Do taxes matter when it comes to employment growth?
In the world of policy, there’s no more hotly debated issue than this. With state governments (and many adoring media outlets) continually arguing that governments don’t have enough money to do all the wonderful things elected officials and their appointed bureaucracies want them to do, increased state government revenue from increased tax burdens will likely continue to be the marching song from both left and right-wing bureaucracy lovers for, at the very least, the next few years.
But, what do the data show on taxes and employment growth? Well, here are data, and please take note of this caveat: the plots are the raw results in video form over time.
Now, academics will debate ad nauseum the causes of the observed negative correlation between taxes and employment growth. Some, likely most, will find various theories to explain why higher tax burdens do not cause lower employment growth. All of these theories are contrary to the observed correlations.
To outside observers, it comes as no surprise that most of academia would try to dismiss any raw empirical results regarding a negative relationship between taxes and employment growth because, after all, where does academia get its support from?
Additionally, as most reading this article are likely well aware, correlation doesn’t mean causation. The “correlation doesn’t mean causation” reaction has one big flaw: relatively strong correlation between taxes and employment growth also does not mean there is no causation and relatively strong correlation is a better argument than counter-factual theories.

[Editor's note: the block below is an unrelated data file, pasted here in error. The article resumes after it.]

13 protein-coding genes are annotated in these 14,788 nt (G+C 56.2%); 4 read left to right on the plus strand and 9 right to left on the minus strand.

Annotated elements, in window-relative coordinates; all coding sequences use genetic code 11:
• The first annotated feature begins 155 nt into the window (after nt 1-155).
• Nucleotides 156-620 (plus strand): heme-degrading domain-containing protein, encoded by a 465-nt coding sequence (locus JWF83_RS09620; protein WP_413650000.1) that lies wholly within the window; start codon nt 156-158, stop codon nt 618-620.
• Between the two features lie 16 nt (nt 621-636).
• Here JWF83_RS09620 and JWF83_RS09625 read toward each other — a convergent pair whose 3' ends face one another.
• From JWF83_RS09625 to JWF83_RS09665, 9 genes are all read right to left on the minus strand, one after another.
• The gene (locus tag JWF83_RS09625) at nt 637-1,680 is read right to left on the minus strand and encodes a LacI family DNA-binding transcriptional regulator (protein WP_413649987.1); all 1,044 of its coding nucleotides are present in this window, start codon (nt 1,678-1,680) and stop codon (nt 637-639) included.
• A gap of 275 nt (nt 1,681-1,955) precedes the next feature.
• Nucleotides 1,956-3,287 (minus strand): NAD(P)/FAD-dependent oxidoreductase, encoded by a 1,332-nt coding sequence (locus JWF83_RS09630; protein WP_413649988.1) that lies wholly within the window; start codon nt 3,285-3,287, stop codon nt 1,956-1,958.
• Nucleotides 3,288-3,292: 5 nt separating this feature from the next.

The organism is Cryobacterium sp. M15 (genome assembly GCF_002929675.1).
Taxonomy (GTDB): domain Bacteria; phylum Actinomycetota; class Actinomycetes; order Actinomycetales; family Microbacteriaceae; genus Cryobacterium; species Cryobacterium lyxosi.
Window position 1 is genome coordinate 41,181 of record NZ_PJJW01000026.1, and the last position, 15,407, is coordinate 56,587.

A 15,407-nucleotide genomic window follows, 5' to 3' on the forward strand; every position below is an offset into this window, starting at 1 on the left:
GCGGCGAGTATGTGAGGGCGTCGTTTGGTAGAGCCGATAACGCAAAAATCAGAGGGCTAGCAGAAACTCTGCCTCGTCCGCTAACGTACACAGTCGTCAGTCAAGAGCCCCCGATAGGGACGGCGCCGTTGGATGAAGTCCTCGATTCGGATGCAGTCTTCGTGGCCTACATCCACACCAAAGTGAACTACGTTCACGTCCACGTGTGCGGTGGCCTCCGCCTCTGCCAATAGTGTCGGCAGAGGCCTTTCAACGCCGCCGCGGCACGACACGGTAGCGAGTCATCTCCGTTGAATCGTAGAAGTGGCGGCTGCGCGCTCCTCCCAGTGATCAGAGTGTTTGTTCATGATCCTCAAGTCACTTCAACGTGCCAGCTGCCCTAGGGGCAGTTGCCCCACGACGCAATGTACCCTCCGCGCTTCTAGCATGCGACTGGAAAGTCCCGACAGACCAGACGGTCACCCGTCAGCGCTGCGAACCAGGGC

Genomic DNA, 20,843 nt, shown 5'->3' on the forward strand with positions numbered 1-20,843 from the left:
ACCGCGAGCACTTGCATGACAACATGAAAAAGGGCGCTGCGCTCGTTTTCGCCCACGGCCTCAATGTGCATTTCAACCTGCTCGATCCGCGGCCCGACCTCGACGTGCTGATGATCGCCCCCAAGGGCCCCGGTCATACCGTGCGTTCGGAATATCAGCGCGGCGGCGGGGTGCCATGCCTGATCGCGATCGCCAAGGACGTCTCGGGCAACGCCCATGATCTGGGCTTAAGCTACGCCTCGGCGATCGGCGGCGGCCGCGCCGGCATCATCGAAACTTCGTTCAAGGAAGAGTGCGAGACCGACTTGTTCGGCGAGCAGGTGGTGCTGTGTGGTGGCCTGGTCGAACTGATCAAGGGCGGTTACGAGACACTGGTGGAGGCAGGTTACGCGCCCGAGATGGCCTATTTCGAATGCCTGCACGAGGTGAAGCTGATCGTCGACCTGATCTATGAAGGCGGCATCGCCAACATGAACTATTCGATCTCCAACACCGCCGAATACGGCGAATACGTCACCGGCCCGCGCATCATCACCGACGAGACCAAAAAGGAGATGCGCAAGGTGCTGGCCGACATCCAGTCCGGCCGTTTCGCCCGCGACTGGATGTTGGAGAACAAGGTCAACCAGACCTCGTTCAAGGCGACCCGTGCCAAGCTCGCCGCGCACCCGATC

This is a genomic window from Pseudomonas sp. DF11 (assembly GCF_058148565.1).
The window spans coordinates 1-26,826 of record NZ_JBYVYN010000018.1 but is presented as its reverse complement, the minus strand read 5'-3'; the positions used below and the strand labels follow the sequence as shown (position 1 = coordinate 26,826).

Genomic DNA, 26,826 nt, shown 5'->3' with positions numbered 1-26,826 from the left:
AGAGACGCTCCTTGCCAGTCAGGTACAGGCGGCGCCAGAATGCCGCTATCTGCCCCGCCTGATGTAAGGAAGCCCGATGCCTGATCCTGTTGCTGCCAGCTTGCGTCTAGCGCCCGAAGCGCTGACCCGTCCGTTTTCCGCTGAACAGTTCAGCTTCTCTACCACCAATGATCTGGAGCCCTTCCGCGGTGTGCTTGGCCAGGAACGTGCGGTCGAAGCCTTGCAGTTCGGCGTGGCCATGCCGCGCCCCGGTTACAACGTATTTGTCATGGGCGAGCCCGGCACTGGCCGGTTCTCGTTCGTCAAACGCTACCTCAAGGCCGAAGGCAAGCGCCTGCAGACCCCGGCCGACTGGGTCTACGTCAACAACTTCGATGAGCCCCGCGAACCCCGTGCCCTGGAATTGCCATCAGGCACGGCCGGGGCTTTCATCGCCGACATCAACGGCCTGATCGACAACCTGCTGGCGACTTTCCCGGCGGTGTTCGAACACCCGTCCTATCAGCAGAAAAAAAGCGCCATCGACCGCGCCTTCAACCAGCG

The bottom line is this: the negative correlation between taxes and employment is there and generally consistent over time. The question is what elected officials want to do with the results.
With this background and these caveats in mind, here’s what the relationship between state employment growth and income tax burden per household looks like from 1990 to 2012.
As a note, the negative linear line means that, in general, when employment growth is higher (vertical axis), tax burden per household is generally lower (horizontal axis).
Of course, the flip holds as well, meaning that higher tax burden per household (further along on the x-axis) is generally associated with lower employment growth (further down on the y-axis).
Income Taxes per Household from Sheeraz on Vimeo.
Here’s another look at the relationship between taxes and employment growth, with corporate income tax burden replacing income tax burden per household.
State Taxes Burden per Household from Sheeraz on Vimeo.
In addition to the individual income tax and corporate income tax look, here’s what things look like for total state tax burden per household and employment growth.
Corporate Taxes per Household from Sheeraz on Vimeo.
Perhaps unsurprising for people with a real view of the world, but the relationship between taxes and employment growth is consistently negative over time, with only the slope of the relationship shifting. Additionally, most of the weakening of the relationship is due to the business cycle, rather than some long term mean reversion type of an idea.
Overall, as the videos show, the common sense view that higher taxes are associated with lower long-term employment growth is factually correct. Policymakers should really think about the raw relationship between taxes and employment growth when they pontificate on all the great things they can do with rich people’s money.